Admiration for your partner is a foundational part of a successful marriage. The meaning of admiration is to show wonder or approval for your partner. Something as simple as telling them you admire their hard work shows you admire them. Rooted in admiration is respect. To build this principle and make your marriage great, you have to pay attention to your partner, who they are and what they mean to you. Then you must share it with them, so they know you see the great qualities they possess. This builds fondness and admiration.

The third principle to help build your marriage is to turn towards each other instead of away. Gottman describes an opportunity to turn towards instead of away as a “bid.” Your partner may be excited about something and want to share it with you. This is a bid for your interaction. Instead of ignoring it try engaging with your partner and see what the overall effect is. This will bring health to your marriage. Things like laughing at your partner’s joke or sharing in an observation they have are good examples of turning towards your partner. The key to this principle is to become more attentive.

The fourth principle is to let your partner influence you. This shows that you respect your partner and their opinion, and you foster joint decision making in the relationship. When you cannot agree, you look for common ground rather than trying to be right or the strong one. Compromise and collaboration are the name of the game in a happy marriage.

The fifth principle in making a marriage work is solving your solvable problems. Every relationship is going to have conflict and that is not what destroys a marriage. When you find yourself in this situation you will want to keep five steps in mind. When you are working to resolve things be soft in your approach. From there learn to make and receive repair attempts. Soothe each other and yourself. Compromise and be tolerant of each other’s faults. These steps take work but will help you move through conflict with less damage to the relationship.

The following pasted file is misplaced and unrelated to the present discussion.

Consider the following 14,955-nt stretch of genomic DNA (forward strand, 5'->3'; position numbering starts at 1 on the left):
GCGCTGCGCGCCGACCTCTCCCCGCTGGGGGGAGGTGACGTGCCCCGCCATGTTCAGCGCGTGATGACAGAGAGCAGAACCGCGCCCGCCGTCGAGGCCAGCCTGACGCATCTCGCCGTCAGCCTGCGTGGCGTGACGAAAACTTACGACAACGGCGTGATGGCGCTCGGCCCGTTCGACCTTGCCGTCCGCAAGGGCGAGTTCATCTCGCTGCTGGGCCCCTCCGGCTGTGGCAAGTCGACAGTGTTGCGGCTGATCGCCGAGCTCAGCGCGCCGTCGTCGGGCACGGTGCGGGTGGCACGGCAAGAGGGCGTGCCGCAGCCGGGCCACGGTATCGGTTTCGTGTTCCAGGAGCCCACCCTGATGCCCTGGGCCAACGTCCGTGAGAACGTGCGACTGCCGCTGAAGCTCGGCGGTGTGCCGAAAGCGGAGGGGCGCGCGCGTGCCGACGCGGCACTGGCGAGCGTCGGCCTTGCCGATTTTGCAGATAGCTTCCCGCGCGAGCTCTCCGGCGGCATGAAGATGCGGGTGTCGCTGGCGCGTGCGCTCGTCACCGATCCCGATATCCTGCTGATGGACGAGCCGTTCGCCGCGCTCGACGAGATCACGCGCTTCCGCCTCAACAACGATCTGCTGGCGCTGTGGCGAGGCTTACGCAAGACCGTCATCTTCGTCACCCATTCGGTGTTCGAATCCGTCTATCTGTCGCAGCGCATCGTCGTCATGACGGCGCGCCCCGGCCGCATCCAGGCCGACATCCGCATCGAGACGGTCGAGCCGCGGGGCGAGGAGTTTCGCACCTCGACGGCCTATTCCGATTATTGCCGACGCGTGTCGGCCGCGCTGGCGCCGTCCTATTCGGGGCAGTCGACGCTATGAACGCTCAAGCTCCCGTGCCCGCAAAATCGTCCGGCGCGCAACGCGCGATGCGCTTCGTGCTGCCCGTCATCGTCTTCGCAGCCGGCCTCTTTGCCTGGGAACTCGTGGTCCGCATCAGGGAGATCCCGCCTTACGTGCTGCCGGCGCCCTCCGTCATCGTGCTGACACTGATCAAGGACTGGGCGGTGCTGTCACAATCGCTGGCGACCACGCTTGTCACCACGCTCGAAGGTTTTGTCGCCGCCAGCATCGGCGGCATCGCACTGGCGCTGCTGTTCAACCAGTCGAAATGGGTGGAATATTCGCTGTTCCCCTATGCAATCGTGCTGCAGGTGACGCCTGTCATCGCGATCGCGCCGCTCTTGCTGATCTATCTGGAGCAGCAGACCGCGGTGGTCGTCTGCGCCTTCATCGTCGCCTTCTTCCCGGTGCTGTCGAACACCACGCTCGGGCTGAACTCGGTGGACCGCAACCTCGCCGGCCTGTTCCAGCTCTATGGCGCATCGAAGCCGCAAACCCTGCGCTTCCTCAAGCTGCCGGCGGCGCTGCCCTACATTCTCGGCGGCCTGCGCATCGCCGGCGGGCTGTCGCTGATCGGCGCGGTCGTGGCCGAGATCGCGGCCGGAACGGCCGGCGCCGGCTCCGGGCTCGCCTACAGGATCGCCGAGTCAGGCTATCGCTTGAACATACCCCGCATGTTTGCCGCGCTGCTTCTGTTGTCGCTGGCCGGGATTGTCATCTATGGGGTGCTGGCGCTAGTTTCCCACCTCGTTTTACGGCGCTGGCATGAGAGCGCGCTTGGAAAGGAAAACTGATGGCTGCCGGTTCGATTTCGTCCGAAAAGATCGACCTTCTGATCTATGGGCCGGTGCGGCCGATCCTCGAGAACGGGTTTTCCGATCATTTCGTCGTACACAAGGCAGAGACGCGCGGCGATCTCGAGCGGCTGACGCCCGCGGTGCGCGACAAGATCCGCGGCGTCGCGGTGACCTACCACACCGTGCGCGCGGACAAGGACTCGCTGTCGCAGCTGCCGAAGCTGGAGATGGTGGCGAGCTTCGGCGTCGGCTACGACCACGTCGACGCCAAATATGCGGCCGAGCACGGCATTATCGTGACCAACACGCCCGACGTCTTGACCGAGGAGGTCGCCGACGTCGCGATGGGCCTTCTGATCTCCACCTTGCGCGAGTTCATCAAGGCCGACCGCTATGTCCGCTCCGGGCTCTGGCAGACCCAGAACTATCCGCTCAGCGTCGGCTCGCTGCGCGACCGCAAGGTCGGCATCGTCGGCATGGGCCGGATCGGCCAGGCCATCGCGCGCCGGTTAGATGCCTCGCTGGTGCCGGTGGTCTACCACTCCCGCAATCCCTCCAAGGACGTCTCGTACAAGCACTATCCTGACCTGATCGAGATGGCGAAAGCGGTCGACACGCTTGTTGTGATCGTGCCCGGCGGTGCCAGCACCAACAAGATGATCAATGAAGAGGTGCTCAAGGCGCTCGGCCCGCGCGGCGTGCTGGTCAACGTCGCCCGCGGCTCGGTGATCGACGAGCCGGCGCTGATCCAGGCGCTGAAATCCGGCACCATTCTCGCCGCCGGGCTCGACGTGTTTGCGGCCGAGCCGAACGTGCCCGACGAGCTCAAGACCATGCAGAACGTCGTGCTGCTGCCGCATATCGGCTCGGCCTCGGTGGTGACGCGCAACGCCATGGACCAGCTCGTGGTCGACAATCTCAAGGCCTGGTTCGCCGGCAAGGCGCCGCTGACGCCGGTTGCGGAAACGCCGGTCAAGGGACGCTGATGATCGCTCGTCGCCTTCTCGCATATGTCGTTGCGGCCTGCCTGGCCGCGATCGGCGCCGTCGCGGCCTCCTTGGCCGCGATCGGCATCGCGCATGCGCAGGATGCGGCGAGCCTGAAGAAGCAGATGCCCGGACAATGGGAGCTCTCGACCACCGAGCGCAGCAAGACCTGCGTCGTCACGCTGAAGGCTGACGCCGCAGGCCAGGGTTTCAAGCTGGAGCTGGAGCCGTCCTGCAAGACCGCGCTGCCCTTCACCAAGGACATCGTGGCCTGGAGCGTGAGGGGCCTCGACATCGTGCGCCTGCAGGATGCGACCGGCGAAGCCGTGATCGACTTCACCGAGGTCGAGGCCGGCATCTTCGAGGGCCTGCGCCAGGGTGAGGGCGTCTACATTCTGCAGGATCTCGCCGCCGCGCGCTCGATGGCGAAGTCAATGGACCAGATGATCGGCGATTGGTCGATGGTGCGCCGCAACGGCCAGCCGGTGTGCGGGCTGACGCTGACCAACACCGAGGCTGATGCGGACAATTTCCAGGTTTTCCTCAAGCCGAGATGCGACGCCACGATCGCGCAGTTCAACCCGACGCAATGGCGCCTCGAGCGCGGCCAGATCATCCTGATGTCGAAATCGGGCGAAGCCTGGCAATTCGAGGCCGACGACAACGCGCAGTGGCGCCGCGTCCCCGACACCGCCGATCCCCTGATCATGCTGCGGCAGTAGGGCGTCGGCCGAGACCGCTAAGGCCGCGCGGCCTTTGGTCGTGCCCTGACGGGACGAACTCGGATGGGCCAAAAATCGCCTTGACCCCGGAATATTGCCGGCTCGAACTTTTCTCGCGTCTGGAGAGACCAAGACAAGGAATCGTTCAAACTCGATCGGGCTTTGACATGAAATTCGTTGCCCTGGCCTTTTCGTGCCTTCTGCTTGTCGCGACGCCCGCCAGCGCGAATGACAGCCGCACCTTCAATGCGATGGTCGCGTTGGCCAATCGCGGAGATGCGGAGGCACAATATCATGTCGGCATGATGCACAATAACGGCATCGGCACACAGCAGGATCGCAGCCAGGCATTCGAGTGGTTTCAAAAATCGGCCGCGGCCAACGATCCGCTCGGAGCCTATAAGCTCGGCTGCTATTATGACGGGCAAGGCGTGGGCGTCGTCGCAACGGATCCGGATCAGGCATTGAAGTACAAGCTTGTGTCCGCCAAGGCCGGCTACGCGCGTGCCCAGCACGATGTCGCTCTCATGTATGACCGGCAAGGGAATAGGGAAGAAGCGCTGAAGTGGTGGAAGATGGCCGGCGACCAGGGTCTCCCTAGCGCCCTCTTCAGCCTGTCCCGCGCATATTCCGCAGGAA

The sixth principle is to overcome gridlock. When you are unable to compromise on your needs and values in your marriage you will likely come to a gridlock. The first thing to do to overcome this is to practice open communication. Things like sharing your desires, goals and dreams is a great place to start.

The seventh principle is creating shared meaning in your marriage. This paves the way for more intimacy in your marriage. Again share your dreams, create traditions and rituals together as a couple. This will help establish meaning and connection in your relationship. This helps you understand your partner’s perspective.